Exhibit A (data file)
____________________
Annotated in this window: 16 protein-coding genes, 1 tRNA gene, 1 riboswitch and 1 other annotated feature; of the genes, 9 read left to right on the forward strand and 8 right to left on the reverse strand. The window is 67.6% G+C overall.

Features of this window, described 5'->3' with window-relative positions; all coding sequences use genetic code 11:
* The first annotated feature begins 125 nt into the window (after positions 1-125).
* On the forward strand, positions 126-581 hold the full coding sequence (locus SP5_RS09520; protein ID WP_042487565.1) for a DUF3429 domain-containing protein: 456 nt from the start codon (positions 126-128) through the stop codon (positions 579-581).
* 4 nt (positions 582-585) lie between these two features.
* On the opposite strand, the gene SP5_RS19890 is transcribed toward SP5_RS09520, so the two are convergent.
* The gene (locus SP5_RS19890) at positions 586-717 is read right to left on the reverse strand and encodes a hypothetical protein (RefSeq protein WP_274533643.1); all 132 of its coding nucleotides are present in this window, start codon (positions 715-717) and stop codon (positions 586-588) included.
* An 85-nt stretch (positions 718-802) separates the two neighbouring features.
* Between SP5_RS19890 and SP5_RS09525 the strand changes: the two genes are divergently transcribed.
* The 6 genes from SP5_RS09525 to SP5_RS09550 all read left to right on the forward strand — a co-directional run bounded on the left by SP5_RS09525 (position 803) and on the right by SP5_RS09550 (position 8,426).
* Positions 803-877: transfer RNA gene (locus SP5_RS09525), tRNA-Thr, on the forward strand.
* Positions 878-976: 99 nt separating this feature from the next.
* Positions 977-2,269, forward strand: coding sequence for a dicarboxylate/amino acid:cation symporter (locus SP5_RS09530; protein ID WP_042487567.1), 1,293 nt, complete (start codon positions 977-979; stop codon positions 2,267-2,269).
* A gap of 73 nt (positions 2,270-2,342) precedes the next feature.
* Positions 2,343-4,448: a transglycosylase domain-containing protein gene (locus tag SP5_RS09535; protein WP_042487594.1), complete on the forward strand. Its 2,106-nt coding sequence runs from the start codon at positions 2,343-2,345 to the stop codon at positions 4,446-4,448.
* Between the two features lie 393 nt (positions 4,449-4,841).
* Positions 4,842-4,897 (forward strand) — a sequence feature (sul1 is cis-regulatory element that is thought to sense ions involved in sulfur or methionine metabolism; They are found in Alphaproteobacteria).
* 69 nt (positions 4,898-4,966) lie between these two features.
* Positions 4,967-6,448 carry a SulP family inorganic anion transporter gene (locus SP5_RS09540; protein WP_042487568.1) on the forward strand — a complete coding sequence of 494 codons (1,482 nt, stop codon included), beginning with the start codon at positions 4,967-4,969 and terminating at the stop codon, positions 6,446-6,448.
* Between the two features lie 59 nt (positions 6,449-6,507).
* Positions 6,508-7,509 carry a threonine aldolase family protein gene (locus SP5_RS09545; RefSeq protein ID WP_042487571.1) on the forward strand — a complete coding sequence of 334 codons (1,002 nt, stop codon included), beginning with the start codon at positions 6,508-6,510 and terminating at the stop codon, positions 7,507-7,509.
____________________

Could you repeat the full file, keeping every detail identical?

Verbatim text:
Annotated in this window: 16 protein-coding genes, 1 tRNA gene, 1 riboswitch and 1 other annotated feature; of the genes, 9 read left to right on the forward strand and 8 right to left on the reverse strand. The window is 67.6% G+C overall.

Features of this window, described 5'->3' with window-relative positions; all coding sequences use genetic code 11:
* The first annotated feature begins 125 nt into the window (after positions 1-125).
* On the forward strand, positions 126-581 hold the full coding sequence (locus SP5_RS09520; protein ID WP_042487565.1) for a DUF3429 domain-containing protein: 456 nt from the start codon (positions 126-128) through the stop codon (positions 579-581).
* 4 nt (positions 582-585) lie between these two features.
* On the opposite strand, the gene SP5_RS19890 is transcribed toward SP5_RS09520, so the two are convergent.
* The gene (locus SP5_RS19890) at positions 586-717 is read right to left on the reverse strand and encodes a hypothetical protein (RefSeq protein WP_274533643.1); all 132 of its coding nucleotides are present in this window, start codon (positions 715-717) and stop codon (positions 586-588) included.
* An 85-nt stretch (positions 718-802) separates the two neighbouring features.
* Between SP5_RS19890 and SP5_RS09525 the strand changes: the two genes are divergently transcribed.
* The 6 genes from SP5_RS09525 to SP5_RS09550 all read left to right on the forward strand — a co-directional run bounded on the left by SP5_RS09525 (position 803) and on the right by SP5_RS09550 (position 8,426).
* Positions 803-877: transfer RNA gene (locus SP5_RS09525), tRNA-Thr, on the forward strand.
* Positions 878-976: 99 nt separating this feature from the next.
* Positions 977-2,269, forward strand: coding sequence for a dicarboxylate/amino acid:cation symporter (locus SP5_RS09530; protein ID WP_042487567.1), 1,293 nt, complete (start codon positions 977-979; stop codon positions 2,267-2,269).
* A gap of 73 nt (positions 2,270-2,342) precedes the next feature.
* Positions 2,343-4,448: a transglycosylase domain-containing protein gene (locus tag SP5_RS09535; protein WP_042487594.1), complete on the forward strand. Its 2,106-nt coding sequence runs from the start codon at positions 2,343-2,345 to the stop codon at positions 4,446-4,448.
* Between the two features lie 393 nt (positions 4,449-4,841).
* Positions 4,842-4,897 (forward strand) — a sequence feature (sul1 is cis-regulatory element that is thought to sense ions involved in sulfur or methionine metabolism; They are found in Alphaproteobacteria).
* 69 nt (positions 4,898-4,966) lie between these two features.
* Positions 4,967-6,448 carry a SulP family inorganic anion transporter gene (locus SP5_RS09540; protein WP_042487568.1) on the forward strand — a complete coding sequence of 494 codons (1,482 nt, stop codon included), beginning with the start codon at positions 4,967-4,969 and terminating at the stop codon, positions 6,446-6,448.
* Between the two features lie 59 nt (positions 6,449-6,507).
* Positions 6,508-7,509 carry a threonine aldolase family protein gene (locus SP5_RS09545; RefSeq protein ID WP_042487571.1) on the forward strand — a complete coding sequence of 334 codons (1,002 nt, stop codon included), beginning with the start codon at positions 6,508-6,510 and terminating at the stop codon, positions 7,507-7,509.